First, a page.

Supernova hunt

Supernova hunt

Supernova hunt

Bad Astronomy
The entire universe in blog form
Aug. 14 2009 1:00 PM

Supernova hunt


Phil Plait Phil Plait

Phil Plait writes Slate’s Bad Astronomy blog and is an astronomer, public speaker, science evangelizer, and author of Death From the Skies!  

Wanna hunt for supernovae? Here's your chance!

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Supernova hunt at Galaxyzoo

The folks at Galaxy Zoo -- the enormously successful and highly addictive citizen's science site that lets you classify galaxies -- have added a new twist: the ability to look for supernovae in their images. When a star blows up, it gets much brighter. So by taking the new Galaxy Zoo images and comparing them to older images, it's possible to find a supernova. The two images need to be aligned, then scaled, then subtracted... and if there's still something there, it may be a star that did not go gently into that good night.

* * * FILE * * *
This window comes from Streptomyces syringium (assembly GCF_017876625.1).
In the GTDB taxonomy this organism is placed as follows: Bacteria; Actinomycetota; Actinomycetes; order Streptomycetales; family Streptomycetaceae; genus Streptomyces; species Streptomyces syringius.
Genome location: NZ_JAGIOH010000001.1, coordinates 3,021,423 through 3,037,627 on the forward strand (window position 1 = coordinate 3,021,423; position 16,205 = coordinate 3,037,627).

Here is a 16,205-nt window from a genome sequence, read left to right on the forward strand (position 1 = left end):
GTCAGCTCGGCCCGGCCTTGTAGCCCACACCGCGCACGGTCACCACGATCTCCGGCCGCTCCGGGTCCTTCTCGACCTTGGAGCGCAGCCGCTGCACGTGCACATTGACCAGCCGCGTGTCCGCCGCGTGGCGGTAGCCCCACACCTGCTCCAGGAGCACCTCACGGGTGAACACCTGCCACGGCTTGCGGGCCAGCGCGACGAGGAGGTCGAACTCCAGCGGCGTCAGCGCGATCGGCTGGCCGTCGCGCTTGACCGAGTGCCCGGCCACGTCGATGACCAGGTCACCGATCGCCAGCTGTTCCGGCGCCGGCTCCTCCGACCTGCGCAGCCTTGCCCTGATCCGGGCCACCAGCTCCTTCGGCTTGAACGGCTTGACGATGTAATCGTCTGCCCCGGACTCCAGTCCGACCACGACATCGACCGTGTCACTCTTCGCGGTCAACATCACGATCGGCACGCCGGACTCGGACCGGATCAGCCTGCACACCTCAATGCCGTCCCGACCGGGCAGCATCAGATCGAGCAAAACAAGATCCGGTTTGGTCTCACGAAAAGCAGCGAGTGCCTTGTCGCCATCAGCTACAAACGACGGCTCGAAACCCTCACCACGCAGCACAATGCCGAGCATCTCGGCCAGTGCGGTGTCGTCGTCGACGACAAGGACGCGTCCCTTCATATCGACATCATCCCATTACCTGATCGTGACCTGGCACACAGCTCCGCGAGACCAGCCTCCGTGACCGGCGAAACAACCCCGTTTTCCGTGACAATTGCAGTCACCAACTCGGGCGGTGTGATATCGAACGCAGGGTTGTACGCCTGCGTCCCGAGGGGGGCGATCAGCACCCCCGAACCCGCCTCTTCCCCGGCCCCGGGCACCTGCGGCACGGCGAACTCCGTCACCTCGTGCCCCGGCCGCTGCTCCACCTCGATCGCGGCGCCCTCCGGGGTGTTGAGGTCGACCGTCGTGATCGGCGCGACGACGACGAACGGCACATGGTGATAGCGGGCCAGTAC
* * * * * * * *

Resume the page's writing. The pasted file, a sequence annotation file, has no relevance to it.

They make it easy on you: they've done all the hard processing work, and present the results. The picture above is from the hunt. You look at it, answer some simple questions, and then move on to the next one. It's not hard... except stopping. That's hard.

If this works (and I think it will), I wonder what's next for the clever brains behind Galaxy Zoo. Asteroid searches? Kuiper Belt Objects? There's a lot of potential in them thar images, and I expect we'll be seeing a lot more of it realized.